Much of Morocco's weather is typical of a four-season climate – super hot in the summer without much rain, winter turning wet, snowy and humid with milder conditions, and the shoulder seasons of autumn and spring acting as they usually do, with warm to mild temperatures.
A common misconception about Morocco is that the country is just desert and is hot all the time. Yes, the Sahara makes up a large chunk of inland Morocco and many places swelter in summer, but the climate does change depending on where you are in the country, and what time you decide to visit.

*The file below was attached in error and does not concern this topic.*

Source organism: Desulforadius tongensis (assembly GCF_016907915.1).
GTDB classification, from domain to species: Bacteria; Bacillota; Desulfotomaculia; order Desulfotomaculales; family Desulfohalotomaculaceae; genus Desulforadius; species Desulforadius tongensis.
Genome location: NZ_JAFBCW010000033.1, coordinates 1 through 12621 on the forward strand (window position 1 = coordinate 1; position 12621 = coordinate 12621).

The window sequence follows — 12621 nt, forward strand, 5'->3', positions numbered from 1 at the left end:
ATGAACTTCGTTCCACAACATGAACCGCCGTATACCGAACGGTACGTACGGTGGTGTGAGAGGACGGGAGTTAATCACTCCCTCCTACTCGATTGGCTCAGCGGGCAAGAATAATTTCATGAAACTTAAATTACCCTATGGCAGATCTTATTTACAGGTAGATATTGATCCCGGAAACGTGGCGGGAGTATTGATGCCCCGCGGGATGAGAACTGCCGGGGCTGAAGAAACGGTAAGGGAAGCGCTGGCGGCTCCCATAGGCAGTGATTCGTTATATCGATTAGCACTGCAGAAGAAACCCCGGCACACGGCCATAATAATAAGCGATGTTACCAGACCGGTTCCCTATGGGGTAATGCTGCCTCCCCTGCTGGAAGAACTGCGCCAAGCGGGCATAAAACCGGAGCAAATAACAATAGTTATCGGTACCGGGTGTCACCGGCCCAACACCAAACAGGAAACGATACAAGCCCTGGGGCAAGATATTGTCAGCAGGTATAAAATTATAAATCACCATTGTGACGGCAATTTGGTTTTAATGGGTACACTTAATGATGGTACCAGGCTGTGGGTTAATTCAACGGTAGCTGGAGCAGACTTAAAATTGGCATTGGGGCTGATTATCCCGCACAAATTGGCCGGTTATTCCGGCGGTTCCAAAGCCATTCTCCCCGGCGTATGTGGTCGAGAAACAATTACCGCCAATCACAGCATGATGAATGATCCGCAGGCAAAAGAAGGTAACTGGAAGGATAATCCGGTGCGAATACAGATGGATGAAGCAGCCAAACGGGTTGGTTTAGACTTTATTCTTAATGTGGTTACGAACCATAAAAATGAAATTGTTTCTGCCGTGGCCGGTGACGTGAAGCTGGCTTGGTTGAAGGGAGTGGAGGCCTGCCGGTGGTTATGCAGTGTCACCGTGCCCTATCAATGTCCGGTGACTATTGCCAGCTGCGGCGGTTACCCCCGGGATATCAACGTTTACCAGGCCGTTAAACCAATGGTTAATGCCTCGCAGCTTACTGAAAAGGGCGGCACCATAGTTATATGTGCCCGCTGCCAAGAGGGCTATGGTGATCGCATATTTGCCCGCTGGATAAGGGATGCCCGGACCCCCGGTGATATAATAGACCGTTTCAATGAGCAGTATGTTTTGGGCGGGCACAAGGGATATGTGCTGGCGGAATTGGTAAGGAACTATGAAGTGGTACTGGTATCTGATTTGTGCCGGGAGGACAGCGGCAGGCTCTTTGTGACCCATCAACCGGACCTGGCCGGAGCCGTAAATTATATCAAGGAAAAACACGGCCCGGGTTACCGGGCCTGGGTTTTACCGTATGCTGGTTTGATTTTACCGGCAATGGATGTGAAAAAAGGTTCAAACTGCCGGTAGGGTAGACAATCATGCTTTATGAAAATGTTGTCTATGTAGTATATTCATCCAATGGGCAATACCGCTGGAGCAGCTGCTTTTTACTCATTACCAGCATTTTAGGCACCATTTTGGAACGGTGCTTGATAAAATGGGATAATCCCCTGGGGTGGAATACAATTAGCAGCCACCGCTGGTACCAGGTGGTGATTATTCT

Northern coastlines, like in Tangier, follow more of a Mediterranean climate pattern, with warm summers and cool winters, but not too much extremity either side. Cities and towns along the coast usually experience milder temperatures throughout the year, not reaching much higher than 30°C (86°F) on a hot day. The further you move inland, the more arid the climate becomes and the more elevation plays a part. In desert areas and arid zones, temperatures can soar to well above 40°C (104°F). Mountainous areas, such as the High Atlas, follow similar patterns, but evenings can offer quite cool conditions, so don't let the harsh sun-kissed landscapes fool you.